In my opinion this is the best glove on the market today. The original glove of Fairtex and it is still going strong. Durable and reliable, this glove will endure whatever punishment you can dish out. Outfitted with premium leather and Fairtexs’ three layered foam system, the BGV1 glove will ensure the shock from your punches is well distributed while providing top notch knuckle protection.It also has a very streamlined look and size to it. While offering great protection it is not bulky whatsoever. This glove is perfect for those with heavy hands and those that like to throw big bombs. It should also be noted that this glove has a fairly rigid wrist strap which will help avoid accidental wrist injuries. While it typically comes in standard colours, Fairtex has now released some special edition gloves for those of you that prefer a little more flash in your gear. There is also a breathable option that comes with a specially ventilated palm and thumb to help reduce moisture.

FAIRTEX TG03 Open Thumb Bag Glove


Another essential in my opinion for any serious Nak Muay. When you really want to work on that greasy speed and hear a really nice crack on the thai pads, these gloves do the trick. With its pre-curved leather shell and uni-layered  high density latex foam core in such a small glove, you can be sure that your hands will still be well protected if you want to pick up the pace and throw some smoke. The TG03 is also designed for clinch work and grappling as it allows for a greater level of control when trying to perfect your techniques. If you have ever clinched with 16oz gloves on you will know how unpractical it is. There is also an enclosed thumb version of these as well if you prefer. Either way you go, these gloves are essential to any Nak Muays’ arsenal.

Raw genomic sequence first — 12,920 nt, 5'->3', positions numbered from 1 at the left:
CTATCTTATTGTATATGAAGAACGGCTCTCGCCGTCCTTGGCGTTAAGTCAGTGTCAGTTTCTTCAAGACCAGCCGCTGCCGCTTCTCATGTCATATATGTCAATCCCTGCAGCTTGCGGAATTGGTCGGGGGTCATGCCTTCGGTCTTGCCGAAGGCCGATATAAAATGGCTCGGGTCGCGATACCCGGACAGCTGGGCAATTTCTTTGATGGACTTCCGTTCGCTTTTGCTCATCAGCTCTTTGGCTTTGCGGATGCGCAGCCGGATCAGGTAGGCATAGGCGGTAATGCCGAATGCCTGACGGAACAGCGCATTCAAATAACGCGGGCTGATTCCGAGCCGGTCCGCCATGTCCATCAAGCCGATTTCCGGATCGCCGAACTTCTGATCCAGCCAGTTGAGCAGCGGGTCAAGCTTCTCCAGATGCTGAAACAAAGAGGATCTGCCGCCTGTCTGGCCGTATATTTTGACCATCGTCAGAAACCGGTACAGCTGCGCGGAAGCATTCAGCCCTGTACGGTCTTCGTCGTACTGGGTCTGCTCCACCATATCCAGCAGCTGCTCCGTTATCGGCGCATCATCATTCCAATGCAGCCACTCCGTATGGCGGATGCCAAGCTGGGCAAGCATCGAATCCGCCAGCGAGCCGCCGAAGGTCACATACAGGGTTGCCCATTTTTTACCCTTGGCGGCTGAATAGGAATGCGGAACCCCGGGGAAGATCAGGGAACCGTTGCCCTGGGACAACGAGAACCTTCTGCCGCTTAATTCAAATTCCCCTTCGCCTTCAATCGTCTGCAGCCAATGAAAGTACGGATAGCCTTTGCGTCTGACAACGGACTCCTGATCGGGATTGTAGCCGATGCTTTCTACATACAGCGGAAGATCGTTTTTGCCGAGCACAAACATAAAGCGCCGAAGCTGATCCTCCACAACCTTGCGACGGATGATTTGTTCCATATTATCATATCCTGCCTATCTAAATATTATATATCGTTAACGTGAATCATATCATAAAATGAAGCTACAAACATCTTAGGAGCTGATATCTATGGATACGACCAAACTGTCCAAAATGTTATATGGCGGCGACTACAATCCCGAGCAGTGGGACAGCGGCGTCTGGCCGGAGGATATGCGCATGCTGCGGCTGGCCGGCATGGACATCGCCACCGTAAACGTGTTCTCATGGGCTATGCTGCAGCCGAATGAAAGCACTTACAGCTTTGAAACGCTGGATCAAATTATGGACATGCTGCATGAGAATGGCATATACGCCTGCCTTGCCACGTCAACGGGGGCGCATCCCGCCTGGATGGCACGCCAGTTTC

While becoming incorporated in 1992 for the purpose of exporting their products, this company has been producing top quality gear within Thailand for competition for decades. Twins has very quickly became one of the leading manufacturers of Muay Thai and combat sports equipment in the world while sporting a huge product line. To further their reputation the company was honored with an award from AIBA Technical University in Berlin for their excellent quality while conducting an inspection of amateur combat sports protective equipment.

TWINS BGVL3 Boxing gloves


The BVGL3 is the standard boxing glove put out by twins and it’s quality is of very high standard. These gloves are put together with premium leather for durability and have a very classic look and feel to them. While I prefer the knuckle padding style of Fairtex, Twins has no lack of protection. Striking with hard power shots in these gloves will never be an issue. Aside from that, the wrist velcro closure on these gloves is unparalleled, guaranteed to support your wrist through those grueling sessions. This timeless glove also comes in a wide variety of colours to match whatever your style and is guaranteed to last you for years.

TWINS BGLL1 Lace closure